The wait for classical tag to Odia language seems to be getting longer.
This despite the fact that Union Culture Minister Chandresh Kumari Katoch had assured in July that the matter would be placed before the Cabinet within August and the classical language status for Odia was only a matter of time.
Four months have passed since then, but the matter is yet to be taken up. The Committee of Linguistic Experts of Sahitya Akademi, appointed by the Ministry of Culture, Government of India, had in July recommended classical status to Odia.
Rajya Sabha member Ramachandra Khuntia raised the issue in Parliament last year. He had also submitted a report to the Culture Ministry. The second report by the State Government, under the guidance of noted linguist Debi Prasanna Pattanayak, was to supplement Khuntia’s claim.
Sources said it was only recently that Culture Ministry placed the committee’s recommendation before the Union Cabinet for approval. Pattanayak, also the founder-director of Mysore-based Central Institute of Indian Languages, said while the Cabinet took up other issues, the report on classical tag has been put aside.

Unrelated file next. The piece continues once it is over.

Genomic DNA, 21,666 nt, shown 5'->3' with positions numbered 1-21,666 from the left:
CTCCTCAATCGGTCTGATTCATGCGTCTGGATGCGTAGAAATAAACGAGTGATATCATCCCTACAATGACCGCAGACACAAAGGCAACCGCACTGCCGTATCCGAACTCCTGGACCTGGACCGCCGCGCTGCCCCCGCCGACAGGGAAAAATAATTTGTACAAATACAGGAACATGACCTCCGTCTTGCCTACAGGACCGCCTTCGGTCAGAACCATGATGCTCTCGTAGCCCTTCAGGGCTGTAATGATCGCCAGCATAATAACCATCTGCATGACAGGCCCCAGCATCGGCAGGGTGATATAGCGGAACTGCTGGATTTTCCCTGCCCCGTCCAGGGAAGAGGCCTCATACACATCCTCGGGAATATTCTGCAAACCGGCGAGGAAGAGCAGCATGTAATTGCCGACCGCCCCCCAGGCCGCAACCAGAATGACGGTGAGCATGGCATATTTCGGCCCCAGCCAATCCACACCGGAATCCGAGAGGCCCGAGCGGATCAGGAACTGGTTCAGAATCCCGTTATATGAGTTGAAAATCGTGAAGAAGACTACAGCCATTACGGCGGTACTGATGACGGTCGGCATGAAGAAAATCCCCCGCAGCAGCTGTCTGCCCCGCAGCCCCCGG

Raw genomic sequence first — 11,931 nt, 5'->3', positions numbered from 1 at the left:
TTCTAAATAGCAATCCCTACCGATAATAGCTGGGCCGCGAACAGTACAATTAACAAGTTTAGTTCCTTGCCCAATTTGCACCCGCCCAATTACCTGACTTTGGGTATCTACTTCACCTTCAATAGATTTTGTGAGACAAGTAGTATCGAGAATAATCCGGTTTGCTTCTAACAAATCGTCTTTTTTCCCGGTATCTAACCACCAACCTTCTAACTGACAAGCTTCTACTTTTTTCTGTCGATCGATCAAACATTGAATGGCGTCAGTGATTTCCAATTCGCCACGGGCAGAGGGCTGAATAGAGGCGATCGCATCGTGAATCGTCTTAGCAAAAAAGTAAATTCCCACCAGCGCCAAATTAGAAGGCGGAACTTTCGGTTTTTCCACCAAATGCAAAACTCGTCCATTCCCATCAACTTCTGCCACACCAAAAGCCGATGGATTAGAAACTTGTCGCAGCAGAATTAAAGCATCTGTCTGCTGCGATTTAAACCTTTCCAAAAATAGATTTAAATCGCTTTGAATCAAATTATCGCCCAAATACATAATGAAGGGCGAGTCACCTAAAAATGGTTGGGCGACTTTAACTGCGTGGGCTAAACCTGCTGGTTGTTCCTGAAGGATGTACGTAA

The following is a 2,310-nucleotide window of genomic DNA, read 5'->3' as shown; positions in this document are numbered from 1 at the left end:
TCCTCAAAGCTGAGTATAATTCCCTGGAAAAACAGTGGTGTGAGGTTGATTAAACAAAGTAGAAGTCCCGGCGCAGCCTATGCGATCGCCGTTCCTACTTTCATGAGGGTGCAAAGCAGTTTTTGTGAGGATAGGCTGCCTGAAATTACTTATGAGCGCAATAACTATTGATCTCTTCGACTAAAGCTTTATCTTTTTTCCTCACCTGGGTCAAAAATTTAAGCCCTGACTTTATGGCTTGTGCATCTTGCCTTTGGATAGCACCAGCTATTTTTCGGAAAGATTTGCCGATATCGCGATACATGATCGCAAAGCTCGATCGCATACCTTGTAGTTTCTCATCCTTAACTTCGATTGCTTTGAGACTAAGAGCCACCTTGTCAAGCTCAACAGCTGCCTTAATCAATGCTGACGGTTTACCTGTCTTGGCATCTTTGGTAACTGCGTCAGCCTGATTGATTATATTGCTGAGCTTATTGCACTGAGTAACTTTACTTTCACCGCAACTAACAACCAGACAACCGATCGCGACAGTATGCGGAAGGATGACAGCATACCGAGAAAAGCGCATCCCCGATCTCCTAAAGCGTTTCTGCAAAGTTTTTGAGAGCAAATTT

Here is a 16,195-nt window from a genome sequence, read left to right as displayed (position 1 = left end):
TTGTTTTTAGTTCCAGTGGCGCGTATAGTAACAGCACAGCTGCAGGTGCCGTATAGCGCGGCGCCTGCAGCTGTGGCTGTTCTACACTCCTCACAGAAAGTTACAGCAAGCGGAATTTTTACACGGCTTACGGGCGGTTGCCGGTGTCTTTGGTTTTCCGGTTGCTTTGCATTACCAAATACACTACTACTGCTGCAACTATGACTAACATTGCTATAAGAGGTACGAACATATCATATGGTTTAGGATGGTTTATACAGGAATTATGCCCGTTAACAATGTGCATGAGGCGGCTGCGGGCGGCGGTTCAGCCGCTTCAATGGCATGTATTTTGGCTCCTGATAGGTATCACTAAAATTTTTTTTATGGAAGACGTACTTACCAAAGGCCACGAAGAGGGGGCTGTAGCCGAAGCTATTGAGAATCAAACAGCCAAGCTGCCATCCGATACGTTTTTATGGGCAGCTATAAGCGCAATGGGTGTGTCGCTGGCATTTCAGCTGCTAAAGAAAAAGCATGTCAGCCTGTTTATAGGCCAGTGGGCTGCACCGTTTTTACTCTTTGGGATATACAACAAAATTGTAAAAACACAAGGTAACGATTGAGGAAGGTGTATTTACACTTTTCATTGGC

As per the procedure, the expert committee of linguists and litterateurs of Odisha, who were involved in preparing the report on eligibility of the language for classical tag, submitted it to the Culture Ministry which forwarded it to all other ministries for their consent. “After receiving consent from them, the report was sent to Union Cabinet a few days back. We have been told that the report is with Union Cabinet Secretary now and it may be taken up in the next meeting,” Pattanayak said.
On the other hand, members of the expert committee said the Odisha Government should pursue the matter with the Culture Ministry for the final approval. “With so much happening at the political front both at the State and Centre, it seems that the State Government has forgotten the classical status demand for our language,” said a member, requesting anonymity.
Securing classical language status for Odia has been high on the agenda of successive governments and socio-cultural organisations in Odisha. In fact, the State has been making the demand ever since Tamil was recognised as a classical language in 2004.
Apart from the symbolic value attached to it, securing classical language tag will ensure opportunities for scholars to undertake widespread research on the origin and history of Odia language with an effort to fill in gaps and missing links.
Once approved, Odia will join the exclusive club of Malayalam, Telugu, Kannada, Sanskrit and Tamil which have already been accorded classical status.